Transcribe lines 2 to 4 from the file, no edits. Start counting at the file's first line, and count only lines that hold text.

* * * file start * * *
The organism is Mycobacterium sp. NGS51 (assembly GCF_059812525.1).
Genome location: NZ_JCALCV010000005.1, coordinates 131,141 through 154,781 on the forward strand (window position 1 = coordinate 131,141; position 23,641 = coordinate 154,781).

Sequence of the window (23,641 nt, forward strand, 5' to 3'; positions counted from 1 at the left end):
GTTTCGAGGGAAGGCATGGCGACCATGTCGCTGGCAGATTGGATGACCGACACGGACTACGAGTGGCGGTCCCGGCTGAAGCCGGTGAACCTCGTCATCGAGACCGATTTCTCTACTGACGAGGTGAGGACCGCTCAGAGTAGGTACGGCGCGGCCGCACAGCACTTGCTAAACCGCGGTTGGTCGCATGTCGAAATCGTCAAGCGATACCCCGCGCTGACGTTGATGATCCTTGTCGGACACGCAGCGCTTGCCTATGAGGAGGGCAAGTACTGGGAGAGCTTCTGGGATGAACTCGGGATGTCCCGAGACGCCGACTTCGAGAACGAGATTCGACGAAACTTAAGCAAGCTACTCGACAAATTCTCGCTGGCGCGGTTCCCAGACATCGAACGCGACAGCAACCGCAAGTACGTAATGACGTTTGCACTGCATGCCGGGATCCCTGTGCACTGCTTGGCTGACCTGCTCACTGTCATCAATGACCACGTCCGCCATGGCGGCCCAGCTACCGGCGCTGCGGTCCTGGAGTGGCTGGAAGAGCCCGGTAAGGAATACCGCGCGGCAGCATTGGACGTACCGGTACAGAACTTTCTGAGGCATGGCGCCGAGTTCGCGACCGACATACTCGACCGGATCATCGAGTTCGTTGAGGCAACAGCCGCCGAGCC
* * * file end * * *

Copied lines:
Genome location: NZ_JCALCV010000005.1, coordinates 131,141 through 154,781 on the forward strand (window position 1 = coordinate 131,141; position 23,641 = coordinate 154,781).

Sequence of the window (23,641 nt, forward strand, 5' to 3'; positions counted from 1 at the left end):
GTTTCGAGGGAAGGCATGGCGACCATGTCGCTGGCAGATTGGATGACCGACACGGACTACGAGTGGCGGTCCCGGCTGAAGCCGGTGAACCTCGTCATCGAGACCGATTTCTCTACTGACGAGGTGAGGACCGCTCAGAGTAGGTACGGCGCGGCCGCACAGCACTTGCTAAACCGCGGTTGGTCGCATGTCGAAATCGTCAAGCGATACCCCGCGCTGACGTTGATGATCCTTGTCGGACACGCAGCGCTTGCCTATGAGGAGGGCAAGTACTGGGAGAGCTTCTGGGATGAACTCGGGATGTCCCGAGACGCCGACTTCGAGAACGAGATTCGACGAAACTTAAGCAAGCTACTCGACAAATTCTCGCTGGCGCGGTTCCCAGACATCGAACGCGACAGCAACCGCAAGTACGTAATGACGTTTGCACTGCATGCCGGGATCCCTGTGCACTGCTTGGCTGACCTGCTCACTGTCATCAATGACCACGTCCGCCATGGCGGCCCAGCTACCGGCGCTGCGGTCCTGGAGTGGCTGGAAGAGCCCGGTAAGGAATACCGCGCGGCAGCATTGGACGTACCGGTACAGAACTTTCTGAGGCATGGCGCCGAGTTCGCGACCGACATACTCGACCGGATCATCGAGTTCGTTGAGGCAACAGCCGCCGAGCC